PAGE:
Employment is short. Don’t have an affair.

September 08, 2015 - by: Brian Kurtz 2 COMMENTS

Imagine a guy, a married guy, more specifically an unhappily married guy, and even more specifically an unhappily married guy lacking a moral compass. The guy creates a discrete (ha!) profile on AshleyMadison.com, a dating website for married people whose tagline is “Life is Short. Have an Affair.” No need to prowl hotel bars at last call. Thanks to Ashley Madison, our guy can arrange an illicit rendezvous from the privacy of his laptop. shhhhh

Or not.

As you surely know, hackers last month released a mountain of personal data about Ashley Madison users into the dark web. Those skilled in such things have spent the past few weeks mining that data and have “outed” numerous site members, including celebrities, politicians, government employees, and something called a Duggar. Could things get any worse for our guy?

The answer is yes, specifically if our guy is employed by a church or other religious-based institution. Courts have consistently dismissed lawsuits against faith-based organizations who terminated employees for things like adultery or having a child out of wedlock. An Ohio Catholic school, for example, fired its music teacher for adultery. She filed a gender discrimination lawsuit claiming that her affair was irrelevant to her qualifications as a teacher. A federal court disagreed noting that her Diocese and Parish legitimately believed her sexual conduct was directly related to her qualifications to work at the Catholic school. The Ohio decision is not an outlier.

This may be one of the unintended consequences of the Ashley Madison data dump. Faith-based institutions may terminate employees who created profiles on the basis that adulterous behavior isn’t consistent with the organization’s religion mission. So now our guy is not only unhappy, he is unemployed. Good luck with that, guy.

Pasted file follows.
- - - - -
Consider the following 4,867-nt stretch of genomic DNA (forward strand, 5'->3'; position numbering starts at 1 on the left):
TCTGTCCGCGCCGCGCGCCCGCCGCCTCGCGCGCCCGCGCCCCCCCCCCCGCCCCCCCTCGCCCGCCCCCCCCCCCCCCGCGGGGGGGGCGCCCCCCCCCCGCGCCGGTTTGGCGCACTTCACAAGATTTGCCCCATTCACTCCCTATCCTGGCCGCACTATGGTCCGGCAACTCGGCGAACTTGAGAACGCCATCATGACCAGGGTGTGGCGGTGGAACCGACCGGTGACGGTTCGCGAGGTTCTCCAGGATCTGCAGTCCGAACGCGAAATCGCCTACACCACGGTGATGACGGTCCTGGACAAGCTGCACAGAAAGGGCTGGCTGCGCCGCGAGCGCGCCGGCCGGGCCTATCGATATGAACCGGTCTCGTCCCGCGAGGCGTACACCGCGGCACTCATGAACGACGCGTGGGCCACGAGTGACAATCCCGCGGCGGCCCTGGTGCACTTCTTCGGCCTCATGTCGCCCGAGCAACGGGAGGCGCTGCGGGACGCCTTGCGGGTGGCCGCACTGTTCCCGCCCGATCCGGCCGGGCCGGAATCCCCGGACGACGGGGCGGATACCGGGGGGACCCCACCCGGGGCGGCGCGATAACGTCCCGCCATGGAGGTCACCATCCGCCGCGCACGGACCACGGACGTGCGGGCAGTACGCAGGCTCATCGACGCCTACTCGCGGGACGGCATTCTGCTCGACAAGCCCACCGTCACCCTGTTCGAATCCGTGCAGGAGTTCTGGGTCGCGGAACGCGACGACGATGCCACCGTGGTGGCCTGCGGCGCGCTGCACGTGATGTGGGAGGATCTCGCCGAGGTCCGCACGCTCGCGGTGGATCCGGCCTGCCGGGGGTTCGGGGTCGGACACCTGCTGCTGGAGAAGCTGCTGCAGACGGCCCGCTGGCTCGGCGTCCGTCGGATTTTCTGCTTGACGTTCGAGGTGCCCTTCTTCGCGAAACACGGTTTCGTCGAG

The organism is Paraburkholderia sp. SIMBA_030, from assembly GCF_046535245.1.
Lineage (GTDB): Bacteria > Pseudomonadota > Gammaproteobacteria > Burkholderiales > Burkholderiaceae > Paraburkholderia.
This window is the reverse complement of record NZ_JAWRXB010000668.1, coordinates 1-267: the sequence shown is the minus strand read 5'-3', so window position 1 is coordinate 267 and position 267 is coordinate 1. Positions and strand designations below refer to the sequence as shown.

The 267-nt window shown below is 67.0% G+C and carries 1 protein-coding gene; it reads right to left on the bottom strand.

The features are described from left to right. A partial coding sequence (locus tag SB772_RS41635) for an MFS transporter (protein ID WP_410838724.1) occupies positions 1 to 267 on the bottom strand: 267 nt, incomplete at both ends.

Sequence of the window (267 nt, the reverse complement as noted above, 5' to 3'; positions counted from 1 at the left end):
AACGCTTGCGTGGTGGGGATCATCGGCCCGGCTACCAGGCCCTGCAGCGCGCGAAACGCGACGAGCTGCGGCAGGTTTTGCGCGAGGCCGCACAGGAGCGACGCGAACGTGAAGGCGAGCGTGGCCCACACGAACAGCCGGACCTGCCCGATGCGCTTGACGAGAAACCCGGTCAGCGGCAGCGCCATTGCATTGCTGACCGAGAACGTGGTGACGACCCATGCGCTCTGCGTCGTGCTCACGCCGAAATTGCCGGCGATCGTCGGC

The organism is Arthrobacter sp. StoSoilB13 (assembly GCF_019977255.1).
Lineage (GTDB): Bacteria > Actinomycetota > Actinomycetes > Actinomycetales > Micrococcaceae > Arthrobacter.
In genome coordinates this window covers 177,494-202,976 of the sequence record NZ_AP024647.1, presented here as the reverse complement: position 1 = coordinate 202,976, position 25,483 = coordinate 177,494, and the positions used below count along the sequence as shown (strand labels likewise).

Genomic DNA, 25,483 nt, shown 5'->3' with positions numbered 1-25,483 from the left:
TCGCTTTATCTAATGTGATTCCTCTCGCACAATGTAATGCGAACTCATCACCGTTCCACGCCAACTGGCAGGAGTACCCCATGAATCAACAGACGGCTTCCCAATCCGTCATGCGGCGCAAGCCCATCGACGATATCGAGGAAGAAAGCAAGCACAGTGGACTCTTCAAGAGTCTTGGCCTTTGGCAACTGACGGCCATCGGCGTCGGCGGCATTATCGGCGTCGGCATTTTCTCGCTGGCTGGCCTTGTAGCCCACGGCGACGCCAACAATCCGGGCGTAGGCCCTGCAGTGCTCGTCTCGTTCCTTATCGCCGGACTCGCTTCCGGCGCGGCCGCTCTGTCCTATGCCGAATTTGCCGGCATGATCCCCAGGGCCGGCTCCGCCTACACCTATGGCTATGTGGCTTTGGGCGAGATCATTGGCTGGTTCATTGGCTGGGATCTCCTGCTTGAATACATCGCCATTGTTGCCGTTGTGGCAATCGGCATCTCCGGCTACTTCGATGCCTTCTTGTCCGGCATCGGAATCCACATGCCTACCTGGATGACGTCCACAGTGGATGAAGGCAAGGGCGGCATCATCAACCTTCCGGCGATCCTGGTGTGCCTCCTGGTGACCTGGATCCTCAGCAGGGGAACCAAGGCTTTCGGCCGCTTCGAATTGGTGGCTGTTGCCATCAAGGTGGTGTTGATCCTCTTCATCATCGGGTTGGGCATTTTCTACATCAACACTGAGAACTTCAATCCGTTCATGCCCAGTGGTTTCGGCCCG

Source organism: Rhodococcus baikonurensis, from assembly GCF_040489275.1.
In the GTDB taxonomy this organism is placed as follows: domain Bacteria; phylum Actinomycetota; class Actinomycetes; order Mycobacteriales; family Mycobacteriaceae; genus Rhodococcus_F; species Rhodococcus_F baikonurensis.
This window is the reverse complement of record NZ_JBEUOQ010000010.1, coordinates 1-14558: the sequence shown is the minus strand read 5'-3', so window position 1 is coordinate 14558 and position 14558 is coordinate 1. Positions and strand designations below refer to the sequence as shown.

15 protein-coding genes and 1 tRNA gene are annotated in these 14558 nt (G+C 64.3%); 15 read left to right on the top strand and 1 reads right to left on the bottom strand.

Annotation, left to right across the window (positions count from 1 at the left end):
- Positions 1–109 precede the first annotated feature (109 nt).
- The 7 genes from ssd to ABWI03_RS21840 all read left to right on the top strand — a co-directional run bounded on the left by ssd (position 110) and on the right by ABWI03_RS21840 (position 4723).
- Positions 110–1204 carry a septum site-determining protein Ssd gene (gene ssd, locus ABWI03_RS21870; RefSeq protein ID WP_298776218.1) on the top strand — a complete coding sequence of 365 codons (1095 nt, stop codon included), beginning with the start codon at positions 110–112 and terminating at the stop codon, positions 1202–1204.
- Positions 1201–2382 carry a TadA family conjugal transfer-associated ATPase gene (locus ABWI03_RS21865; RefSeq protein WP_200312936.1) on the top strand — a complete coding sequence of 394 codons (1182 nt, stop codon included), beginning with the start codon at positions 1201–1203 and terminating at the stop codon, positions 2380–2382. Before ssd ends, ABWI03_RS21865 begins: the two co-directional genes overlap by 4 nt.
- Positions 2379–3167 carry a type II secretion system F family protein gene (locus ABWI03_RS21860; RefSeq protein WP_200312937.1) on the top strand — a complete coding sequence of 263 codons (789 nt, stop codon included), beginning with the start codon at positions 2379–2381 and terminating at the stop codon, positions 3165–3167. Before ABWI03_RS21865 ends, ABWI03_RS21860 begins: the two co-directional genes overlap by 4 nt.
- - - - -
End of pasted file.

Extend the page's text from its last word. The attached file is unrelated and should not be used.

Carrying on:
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1 Marilyn G. Moran
12:10:49, 09/09/15

Enjoyed the post. What’s a Duggar? :) If my husband went on Ashley Madison, his life would be very short indeed.

2 Tabatha
09:58:26, 11/09/15

Most recently, it will be interesting to see how this turns out:
A former assistant professor at Northwest Christian University in Eugene, Oregon, has filed a $650,000 lawsuit against the university, alleging she was fired two weeks ago because she became pregnant out of wedlock, The Register-Guard reported. Coty Richardson, 35, filed the lawsuit Tuesday in Lane County Circuit Court. Richardson notified university officials in May that she was expecting a child. The suit alleges she was told by her then-employer if she wanted to keep her job, she would either have to proclaim the pregnancy a mistake and break up with the father, her boyfriend of 12 years, or get married immediately. Richardson refused the ultimatum and requested privacy in her personal life. She received a letter of termination July 30 stating in part, “sexual relations outside of marriage is contrary to the university’s core values” and the pregnancy “would result in a very demonstrative violation of that core value.”

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